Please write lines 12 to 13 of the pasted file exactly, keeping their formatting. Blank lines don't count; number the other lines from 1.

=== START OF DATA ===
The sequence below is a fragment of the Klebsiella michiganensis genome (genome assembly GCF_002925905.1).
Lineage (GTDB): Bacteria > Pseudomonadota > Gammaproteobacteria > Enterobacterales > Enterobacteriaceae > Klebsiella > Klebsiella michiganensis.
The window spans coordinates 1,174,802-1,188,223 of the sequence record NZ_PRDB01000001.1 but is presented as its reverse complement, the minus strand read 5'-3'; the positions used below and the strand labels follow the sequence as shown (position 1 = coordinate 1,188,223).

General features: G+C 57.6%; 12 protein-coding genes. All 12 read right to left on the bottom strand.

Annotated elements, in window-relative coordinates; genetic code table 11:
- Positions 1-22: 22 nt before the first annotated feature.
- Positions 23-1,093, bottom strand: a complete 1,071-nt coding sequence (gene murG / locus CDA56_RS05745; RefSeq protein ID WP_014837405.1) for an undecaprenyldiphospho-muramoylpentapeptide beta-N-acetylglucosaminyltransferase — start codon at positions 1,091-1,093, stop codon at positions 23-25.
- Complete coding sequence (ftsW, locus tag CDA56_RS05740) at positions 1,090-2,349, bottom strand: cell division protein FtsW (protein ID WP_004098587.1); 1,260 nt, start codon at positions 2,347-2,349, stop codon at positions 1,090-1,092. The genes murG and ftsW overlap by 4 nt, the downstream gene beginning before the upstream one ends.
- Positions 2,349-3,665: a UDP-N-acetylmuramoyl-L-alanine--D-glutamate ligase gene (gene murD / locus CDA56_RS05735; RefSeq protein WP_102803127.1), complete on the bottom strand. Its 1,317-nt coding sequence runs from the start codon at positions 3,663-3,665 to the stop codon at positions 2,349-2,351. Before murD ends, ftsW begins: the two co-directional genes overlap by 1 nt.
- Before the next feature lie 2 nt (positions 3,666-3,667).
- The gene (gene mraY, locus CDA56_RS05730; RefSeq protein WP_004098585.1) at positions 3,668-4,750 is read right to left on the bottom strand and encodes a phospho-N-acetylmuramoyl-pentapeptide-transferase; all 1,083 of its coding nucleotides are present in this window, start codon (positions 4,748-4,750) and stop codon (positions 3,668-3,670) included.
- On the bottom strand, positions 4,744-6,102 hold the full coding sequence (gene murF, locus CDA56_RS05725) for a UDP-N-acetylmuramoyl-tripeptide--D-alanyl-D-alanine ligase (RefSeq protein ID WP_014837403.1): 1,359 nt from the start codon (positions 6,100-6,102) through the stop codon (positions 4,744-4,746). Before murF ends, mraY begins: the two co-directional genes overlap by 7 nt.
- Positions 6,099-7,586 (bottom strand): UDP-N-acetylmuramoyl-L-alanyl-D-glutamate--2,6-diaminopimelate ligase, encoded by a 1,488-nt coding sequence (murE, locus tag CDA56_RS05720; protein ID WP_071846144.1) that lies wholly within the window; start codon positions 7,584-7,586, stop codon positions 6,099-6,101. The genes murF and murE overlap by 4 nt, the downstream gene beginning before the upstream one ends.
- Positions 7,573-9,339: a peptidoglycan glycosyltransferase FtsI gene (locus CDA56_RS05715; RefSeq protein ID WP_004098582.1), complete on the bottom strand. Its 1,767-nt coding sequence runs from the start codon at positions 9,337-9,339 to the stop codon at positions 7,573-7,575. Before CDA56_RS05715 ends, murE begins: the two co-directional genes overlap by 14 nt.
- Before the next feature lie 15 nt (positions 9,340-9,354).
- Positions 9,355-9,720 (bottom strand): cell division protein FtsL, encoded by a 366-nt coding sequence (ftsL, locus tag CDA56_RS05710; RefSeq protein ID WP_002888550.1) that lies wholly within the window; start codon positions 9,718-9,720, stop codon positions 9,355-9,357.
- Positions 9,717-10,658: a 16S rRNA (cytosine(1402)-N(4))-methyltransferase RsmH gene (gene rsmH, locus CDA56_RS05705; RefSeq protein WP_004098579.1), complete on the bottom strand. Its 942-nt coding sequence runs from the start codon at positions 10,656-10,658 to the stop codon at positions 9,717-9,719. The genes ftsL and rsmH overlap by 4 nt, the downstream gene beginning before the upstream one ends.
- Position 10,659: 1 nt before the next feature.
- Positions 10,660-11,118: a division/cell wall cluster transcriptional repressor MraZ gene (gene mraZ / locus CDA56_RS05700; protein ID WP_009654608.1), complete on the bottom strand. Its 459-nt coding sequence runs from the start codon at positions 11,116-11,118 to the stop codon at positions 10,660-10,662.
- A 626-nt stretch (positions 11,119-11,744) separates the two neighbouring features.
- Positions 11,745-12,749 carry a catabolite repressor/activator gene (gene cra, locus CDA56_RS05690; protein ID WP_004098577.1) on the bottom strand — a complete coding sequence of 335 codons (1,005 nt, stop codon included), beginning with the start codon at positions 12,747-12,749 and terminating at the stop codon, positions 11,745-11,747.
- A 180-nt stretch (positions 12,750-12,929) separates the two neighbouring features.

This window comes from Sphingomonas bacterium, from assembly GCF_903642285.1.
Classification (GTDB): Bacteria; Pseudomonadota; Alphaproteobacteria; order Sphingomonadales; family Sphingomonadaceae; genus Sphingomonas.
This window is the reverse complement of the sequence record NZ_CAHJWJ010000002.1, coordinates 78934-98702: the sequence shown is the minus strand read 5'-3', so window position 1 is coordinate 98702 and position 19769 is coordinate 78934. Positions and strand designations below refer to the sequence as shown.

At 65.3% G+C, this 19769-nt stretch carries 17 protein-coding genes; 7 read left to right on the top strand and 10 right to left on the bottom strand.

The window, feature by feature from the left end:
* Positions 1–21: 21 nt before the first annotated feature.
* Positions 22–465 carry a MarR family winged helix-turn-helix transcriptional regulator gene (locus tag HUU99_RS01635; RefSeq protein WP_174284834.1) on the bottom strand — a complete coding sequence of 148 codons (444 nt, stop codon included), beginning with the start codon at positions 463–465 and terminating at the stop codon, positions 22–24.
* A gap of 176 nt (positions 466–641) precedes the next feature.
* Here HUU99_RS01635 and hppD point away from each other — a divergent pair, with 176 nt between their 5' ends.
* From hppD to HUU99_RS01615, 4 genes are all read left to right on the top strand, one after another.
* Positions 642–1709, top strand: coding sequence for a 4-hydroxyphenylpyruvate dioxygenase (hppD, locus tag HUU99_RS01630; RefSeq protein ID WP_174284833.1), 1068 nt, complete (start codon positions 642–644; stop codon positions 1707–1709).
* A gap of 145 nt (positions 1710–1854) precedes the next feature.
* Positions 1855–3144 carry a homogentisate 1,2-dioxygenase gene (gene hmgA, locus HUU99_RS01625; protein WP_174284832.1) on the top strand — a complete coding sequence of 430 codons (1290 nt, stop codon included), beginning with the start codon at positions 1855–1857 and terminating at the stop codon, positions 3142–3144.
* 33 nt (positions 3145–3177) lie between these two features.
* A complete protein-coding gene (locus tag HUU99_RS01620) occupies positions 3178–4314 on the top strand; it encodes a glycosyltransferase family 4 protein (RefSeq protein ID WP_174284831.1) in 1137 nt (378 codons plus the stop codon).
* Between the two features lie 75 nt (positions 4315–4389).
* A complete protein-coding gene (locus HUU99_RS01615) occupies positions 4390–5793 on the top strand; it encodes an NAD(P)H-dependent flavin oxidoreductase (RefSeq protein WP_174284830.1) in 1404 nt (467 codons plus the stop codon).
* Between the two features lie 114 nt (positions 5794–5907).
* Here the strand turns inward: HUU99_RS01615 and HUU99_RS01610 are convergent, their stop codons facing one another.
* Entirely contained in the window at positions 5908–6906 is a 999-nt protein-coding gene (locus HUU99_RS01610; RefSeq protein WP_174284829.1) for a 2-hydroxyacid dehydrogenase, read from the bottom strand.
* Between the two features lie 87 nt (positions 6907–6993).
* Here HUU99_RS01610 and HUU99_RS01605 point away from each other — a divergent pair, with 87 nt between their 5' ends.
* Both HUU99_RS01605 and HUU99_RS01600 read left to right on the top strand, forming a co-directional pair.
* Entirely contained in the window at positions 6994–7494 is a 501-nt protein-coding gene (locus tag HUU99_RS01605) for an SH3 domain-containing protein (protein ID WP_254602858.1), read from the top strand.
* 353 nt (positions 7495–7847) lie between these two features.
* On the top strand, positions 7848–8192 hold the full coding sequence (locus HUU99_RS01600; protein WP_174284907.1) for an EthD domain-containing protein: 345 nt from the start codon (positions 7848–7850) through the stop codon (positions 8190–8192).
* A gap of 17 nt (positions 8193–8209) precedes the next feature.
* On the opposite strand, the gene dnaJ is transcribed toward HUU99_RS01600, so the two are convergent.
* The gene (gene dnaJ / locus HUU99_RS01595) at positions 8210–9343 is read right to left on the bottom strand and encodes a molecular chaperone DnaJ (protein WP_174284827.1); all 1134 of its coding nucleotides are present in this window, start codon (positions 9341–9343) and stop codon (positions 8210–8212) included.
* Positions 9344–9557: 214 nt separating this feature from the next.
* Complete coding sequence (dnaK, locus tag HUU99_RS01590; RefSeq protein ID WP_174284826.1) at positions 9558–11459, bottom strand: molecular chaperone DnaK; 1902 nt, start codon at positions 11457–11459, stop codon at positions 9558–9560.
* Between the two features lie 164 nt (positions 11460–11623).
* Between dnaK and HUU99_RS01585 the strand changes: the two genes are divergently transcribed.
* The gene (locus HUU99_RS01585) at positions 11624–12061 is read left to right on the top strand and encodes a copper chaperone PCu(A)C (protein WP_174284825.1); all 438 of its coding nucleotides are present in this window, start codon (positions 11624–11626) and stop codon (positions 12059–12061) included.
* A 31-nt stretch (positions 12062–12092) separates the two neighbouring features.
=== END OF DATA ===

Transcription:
- On the bottom strand, positions 4,744-6,102 hold the full coding sequence (gene murF, locus CDA56_RS05725) for a UDP-N-acetylmuramoyl-tripeptide--D-alanyl-D-alanine ligase (RefSeq protein ID WP_014837403.1): 1,359 nt from the start codon (positions 6,100-6,102) through the stop codon (positions 4,744-4,746). Before murF ends, mraY begins: the two co-directional genes overlap by 7 nt.
- Positions 6,099-7,586 (bottom strand): UDP-N-acetylmuramoyl-L-alanyl-D-glutamate--2,6-diaminopimelate ligase, encoded by a 1,488-nt coding sequence (murE, locus tag CDA56_RS05720; protein ID WP_071846144.1) that lies wholly within the window; start codon positions 7,584-7,586, stop codon positions 6,099-6,101. The genes murF and murE overlap by 4 nt, the downstream gene beginning before the upstream one ends.